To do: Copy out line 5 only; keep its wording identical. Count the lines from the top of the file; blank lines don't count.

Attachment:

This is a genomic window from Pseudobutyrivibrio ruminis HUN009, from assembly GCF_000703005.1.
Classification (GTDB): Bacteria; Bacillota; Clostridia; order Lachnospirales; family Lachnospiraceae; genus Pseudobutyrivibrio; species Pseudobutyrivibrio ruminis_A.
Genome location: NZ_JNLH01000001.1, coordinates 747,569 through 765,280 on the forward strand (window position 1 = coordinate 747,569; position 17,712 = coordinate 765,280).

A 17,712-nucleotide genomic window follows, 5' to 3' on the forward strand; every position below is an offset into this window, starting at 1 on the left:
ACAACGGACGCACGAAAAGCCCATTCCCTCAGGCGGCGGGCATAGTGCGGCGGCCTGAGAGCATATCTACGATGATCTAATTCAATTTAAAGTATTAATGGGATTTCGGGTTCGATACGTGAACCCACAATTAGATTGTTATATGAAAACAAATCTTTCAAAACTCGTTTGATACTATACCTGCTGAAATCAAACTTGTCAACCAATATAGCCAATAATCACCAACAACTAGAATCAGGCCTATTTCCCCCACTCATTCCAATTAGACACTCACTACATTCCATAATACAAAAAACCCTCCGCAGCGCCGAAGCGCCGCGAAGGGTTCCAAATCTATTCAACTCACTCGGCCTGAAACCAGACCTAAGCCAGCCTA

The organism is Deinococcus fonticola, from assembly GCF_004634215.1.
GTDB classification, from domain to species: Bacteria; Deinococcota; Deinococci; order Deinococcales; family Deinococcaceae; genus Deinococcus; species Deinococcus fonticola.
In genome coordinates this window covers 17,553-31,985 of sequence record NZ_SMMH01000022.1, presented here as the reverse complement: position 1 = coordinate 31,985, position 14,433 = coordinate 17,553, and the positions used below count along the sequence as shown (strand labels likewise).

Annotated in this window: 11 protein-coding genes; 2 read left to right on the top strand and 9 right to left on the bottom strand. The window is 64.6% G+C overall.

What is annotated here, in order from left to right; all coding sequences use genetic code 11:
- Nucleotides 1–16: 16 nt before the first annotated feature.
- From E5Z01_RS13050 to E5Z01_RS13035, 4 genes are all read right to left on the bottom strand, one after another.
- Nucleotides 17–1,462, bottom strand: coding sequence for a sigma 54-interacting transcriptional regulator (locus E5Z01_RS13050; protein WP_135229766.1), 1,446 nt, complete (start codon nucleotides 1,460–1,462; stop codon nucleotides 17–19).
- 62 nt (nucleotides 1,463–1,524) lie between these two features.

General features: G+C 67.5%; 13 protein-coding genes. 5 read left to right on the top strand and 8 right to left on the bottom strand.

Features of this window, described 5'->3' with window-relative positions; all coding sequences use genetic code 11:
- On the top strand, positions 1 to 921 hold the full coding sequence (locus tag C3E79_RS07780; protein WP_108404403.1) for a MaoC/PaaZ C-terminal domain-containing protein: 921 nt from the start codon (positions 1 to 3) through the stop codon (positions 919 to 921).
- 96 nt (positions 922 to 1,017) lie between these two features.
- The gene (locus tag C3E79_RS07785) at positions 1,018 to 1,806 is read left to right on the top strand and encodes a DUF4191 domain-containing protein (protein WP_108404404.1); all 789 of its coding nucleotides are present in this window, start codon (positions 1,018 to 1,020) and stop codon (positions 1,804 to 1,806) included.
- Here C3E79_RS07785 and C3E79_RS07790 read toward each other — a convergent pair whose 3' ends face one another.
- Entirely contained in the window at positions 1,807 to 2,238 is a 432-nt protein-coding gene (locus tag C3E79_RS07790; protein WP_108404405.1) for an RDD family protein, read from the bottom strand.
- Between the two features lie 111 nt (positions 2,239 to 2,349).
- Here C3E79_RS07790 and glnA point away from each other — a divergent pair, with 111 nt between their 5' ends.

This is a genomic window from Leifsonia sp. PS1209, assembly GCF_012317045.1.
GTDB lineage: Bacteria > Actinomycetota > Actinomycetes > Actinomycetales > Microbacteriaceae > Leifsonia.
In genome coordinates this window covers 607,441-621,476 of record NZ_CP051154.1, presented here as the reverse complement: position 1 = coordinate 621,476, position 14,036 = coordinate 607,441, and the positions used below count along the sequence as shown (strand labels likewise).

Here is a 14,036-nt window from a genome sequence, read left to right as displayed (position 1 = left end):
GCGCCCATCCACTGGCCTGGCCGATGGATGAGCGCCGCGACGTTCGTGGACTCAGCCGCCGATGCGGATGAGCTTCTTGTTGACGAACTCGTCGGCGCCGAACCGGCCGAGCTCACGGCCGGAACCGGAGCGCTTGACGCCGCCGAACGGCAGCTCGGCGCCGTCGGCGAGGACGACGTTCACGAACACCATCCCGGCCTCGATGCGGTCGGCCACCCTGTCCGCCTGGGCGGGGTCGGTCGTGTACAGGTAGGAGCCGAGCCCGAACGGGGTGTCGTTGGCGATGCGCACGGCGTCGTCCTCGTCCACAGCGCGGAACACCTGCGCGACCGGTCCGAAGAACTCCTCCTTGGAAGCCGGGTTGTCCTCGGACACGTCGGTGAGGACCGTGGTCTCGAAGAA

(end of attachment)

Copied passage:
ACAACGGACGCACGAAAAGCCCATTCCCTCAGGCGGCGGGCATAGTGCGGCGGCCTGAGAGCATATCTACGATGATCTAATTCAATTTAAAGTATTAATGGGATTTCGGGTTCGATACGTGAACCCACAATTAGATTGTTATATGAAAACAAATCTTTCAAAACTCGTTTGATACTATACCTGCTGAAATCAAACTTGTCAACCAATATAGCCAATAATCACCAACAACTAGAATCAGGCCTATTTCCCCCACTCATTCCAATTAGACACTCACTACATTCCATAATACAAAAAACCCTCCGCAGCGCCGAAGCGCCGCGAAGGGTTCCAAATCTATTCAACTCACTCGGCCTGAAACCAGACCTAAGCCAGCCTA